Burke Levy, P.C.

Truck drivers must meet a higher standard in DUI cases

Whether you wanted to see the country or make short trips within Massachusetts in order to be home every night, your love of driving may have drawn you to numerous professions that allow you to indulge that passion. You obtained a commercial driver's license, and now, being behind the wheel most of your workday is a way of life for you.

When you obtained your CDL, you became subject to the rules and regulations of the Federal Motor Carrier Safety Administration. As such, you must meet a higher standard in many areas of driving about which "regular" drivers don't have to worry. One of those areas involves drunk driving.

 What standards must you meet?

Due to the sheer size and weight of 18-wheelers, accidents involving these massive vehicles can result in very serious injuries. This makes it crucial that truck drivers remain alert, pay attention and remain in control of their vehicles at all times. This is just one reason why the FMCSA takes driving under the influence seriously for those holding a CDL.

Most people know that the legal blood-alcohol concentration limit is currently .08, but not for those who hold a CDL. The FMCSA set the legal BAC for drivers with a CDL at .04. If you are have a CDL, refusing to submit to a breath test when requested by a law enforcement officer equates to a guilty plea under FMCSA rules. If convicted of DUI/OUI, you also face harsher penalties such as a longer suspension of your CDL.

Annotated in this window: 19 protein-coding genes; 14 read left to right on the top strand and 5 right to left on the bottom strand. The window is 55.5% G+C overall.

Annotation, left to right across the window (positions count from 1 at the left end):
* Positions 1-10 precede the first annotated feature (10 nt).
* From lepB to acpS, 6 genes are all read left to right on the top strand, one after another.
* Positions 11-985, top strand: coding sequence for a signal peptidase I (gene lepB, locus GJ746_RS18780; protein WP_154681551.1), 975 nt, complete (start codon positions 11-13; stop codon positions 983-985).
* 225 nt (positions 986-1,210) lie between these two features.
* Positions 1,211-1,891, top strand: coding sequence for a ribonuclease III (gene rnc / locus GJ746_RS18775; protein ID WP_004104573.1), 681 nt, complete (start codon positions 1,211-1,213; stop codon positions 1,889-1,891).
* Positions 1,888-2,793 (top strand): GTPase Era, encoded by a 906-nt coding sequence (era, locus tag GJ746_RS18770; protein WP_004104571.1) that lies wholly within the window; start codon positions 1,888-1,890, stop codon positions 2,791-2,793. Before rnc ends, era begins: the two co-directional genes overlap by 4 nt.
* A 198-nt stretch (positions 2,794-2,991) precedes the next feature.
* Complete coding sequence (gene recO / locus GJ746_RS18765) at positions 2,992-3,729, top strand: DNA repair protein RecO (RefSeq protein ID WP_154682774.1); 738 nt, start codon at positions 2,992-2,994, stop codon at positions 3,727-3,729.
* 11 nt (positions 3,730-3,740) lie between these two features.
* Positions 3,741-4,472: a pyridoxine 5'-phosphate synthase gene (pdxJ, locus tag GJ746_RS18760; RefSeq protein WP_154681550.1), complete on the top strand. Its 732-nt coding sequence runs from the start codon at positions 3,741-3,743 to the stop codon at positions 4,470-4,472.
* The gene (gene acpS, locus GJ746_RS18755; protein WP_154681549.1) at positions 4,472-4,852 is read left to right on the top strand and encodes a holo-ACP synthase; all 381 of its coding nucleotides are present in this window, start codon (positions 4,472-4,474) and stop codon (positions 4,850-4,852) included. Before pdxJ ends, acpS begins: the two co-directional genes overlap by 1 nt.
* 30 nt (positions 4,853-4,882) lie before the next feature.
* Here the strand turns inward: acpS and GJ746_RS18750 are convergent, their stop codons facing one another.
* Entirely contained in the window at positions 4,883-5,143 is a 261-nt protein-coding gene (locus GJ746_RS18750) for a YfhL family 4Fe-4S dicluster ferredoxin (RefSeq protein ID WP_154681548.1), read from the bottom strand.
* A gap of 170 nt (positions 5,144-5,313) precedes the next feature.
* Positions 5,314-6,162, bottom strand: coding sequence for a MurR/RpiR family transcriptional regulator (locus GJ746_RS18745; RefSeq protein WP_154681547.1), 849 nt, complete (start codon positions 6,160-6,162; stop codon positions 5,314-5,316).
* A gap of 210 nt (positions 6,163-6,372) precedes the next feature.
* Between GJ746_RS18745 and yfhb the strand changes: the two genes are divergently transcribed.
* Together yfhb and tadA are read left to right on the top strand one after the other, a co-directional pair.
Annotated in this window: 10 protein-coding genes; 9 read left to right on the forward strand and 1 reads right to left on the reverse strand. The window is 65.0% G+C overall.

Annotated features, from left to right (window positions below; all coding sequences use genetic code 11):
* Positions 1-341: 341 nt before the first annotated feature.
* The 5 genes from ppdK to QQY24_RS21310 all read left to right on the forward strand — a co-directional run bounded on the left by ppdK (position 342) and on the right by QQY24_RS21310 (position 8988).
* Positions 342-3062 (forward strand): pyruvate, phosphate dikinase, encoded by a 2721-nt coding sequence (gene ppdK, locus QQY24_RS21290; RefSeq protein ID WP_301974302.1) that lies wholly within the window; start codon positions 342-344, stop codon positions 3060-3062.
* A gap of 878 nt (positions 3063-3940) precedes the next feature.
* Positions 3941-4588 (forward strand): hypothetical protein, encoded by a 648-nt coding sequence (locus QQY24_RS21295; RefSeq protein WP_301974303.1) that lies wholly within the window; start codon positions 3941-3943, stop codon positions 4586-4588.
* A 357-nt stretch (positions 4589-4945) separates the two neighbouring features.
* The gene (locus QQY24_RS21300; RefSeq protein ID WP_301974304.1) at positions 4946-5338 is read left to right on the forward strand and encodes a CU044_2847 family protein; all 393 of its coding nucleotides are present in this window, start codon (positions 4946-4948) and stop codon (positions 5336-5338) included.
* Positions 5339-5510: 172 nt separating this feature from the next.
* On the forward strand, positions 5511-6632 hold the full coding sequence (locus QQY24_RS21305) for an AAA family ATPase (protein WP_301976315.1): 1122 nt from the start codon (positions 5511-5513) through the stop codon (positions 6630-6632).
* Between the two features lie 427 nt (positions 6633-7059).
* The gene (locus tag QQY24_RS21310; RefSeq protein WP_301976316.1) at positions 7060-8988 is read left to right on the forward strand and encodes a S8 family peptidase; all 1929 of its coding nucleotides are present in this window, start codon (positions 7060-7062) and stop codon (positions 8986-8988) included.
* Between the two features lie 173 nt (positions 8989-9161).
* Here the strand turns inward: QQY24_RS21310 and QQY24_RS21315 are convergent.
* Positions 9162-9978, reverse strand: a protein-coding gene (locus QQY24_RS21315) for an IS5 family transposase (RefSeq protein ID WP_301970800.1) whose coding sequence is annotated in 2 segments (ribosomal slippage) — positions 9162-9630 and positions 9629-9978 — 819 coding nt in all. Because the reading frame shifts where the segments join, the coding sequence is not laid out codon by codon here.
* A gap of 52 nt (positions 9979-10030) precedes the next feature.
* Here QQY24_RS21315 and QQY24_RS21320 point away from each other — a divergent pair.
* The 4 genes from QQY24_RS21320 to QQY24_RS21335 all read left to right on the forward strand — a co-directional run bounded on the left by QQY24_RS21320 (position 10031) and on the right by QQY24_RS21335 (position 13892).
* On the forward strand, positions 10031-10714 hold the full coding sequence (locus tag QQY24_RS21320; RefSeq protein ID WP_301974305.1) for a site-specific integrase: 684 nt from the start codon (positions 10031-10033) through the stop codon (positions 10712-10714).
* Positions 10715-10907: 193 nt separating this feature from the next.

How the standards impact you

If you receive a moving violation or find yourself under arrest for DUI or some other serious traffic offense, you must inform your employer within 30 days. This rule even applies to your personal vehicle. If you face charges for DUI while not at work and in your personal car, you must still inform your employer within this time limit.

Any revocation or suspension of your license directly affects your livelihood. Your employer cannot use you as a driver during that time, which would have a serious impact on your ability to make a living. You may even lose your job and could have a difficult time finding other employment even when you can drive again.

Explore your legal options

Having a CDL doesn't mean that you forfeit your legal rights when it comes to DUI charges. You retain the right to challenge the charges, and you may want to carefully consider your next steps. Depending on the circumstances, you could avoid a conviction and the related penalties. Before doing anything else in connection with the charges, talk to an experienced DUI defense attorney about your rights and options.

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